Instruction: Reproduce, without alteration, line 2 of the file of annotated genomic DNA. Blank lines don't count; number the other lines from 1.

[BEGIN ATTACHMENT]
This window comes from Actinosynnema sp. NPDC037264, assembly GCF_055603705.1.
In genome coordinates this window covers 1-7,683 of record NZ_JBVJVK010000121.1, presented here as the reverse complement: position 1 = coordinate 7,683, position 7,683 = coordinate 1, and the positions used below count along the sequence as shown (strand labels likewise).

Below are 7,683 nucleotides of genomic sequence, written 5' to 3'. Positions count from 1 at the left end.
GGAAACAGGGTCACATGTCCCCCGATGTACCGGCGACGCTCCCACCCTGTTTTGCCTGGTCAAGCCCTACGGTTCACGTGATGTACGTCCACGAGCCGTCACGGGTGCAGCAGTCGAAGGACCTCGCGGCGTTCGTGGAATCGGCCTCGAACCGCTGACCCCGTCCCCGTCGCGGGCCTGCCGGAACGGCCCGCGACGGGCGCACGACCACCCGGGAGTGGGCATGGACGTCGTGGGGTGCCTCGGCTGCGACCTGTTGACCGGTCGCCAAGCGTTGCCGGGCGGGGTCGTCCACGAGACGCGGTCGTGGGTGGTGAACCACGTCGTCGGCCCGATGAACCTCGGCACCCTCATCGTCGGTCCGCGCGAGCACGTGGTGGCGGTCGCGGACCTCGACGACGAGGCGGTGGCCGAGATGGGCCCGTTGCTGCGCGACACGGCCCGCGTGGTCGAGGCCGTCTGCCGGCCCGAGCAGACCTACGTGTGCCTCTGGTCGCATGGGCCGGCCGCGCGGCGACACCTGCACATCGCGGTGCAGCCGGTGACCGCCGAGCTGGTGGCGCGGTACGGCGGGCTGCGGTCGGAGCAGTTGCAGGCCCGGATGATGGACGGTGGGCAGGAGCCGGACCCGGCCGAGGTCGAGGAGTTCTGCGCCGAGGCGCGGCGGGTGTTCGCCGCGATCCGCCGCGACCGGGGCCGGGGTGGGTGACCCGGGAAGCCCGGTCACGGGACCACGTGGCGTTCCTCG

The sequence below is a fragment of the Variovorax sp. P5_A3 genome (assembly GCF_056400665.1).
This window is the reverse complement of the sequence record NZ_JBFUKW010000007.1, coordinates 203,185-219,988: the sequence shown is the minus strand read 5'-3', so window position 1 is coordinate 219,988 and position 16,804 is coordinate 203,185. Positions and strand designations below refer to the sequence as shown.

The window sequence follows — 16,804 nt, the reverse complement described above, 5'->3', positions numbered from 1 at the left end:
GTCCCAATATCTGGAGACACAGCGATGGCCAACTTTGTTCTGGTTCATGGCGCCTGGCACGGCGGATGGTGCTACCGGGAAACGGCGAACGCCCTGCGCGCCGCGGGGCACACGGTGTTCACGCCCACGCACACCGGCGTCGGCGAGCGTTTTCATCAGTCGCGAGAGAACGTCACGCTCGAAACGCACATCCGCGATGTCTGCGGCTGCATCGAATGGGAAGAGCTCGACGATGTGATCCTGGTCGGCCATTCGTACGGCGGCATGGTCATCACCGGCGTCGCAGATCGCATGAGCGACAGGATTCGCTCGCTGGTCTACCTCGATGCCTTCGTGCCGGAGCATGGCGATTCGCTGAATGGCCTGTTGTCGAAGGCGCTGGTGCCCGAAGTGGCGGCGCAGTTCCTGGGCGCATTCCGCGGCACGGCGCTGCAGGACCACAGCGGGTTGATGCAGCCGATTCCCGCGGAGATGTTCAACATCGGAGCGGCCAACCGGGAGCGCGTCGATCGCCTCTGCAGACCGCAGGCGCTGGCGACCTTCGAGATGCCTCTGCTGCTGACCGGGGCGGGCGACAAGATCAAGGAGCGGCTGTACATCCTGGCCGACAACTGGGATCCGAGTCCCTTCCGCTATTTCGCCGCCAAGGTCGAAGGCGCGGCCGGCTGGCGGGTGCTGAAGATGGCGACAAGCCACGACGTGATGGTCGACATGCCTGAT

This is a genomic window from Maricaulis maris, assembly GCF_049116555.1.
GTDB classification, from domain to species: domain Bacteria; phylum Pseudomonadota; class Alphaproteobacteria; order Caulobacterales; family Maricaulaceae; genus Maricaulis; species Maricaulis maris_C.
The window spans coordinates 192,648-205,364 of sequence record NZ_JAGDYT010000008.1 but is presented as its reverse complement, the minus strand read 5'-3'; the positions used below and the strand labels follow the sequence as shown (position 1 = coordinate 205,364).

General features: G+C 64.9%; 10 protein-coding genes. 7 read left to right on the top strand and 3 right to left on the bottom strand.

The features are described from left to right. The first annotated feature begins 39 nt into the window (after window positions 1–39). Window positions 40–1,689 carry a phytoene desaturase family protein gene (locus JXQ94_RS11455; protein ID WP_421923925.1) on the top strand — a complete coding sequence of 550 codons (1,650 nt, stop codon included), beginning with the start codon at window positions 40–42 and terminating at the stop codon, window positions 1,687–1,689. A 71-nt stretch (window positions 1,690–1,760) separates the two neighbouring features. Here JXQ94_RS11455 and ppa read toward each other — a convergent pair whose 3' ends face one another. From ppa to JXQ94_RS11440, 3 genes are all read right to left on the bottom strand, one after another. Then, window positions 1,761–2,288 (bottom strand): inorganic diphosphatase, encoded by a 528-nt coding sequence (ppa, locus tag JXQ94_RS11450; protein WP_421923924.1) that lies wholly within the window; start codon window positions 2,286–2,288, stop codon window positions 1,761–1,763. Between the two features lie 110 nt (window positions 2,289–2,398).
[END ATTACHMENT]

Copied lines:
In genome coordinates this window covers 1-7,683 of record NZ_JBVJVK010000121.1, presented here as the reverse complement: position 1 = coordinate 7,683, position 7,683 = coordinate 1, and the positions used below count along the sequence as shown (strand labels likewise).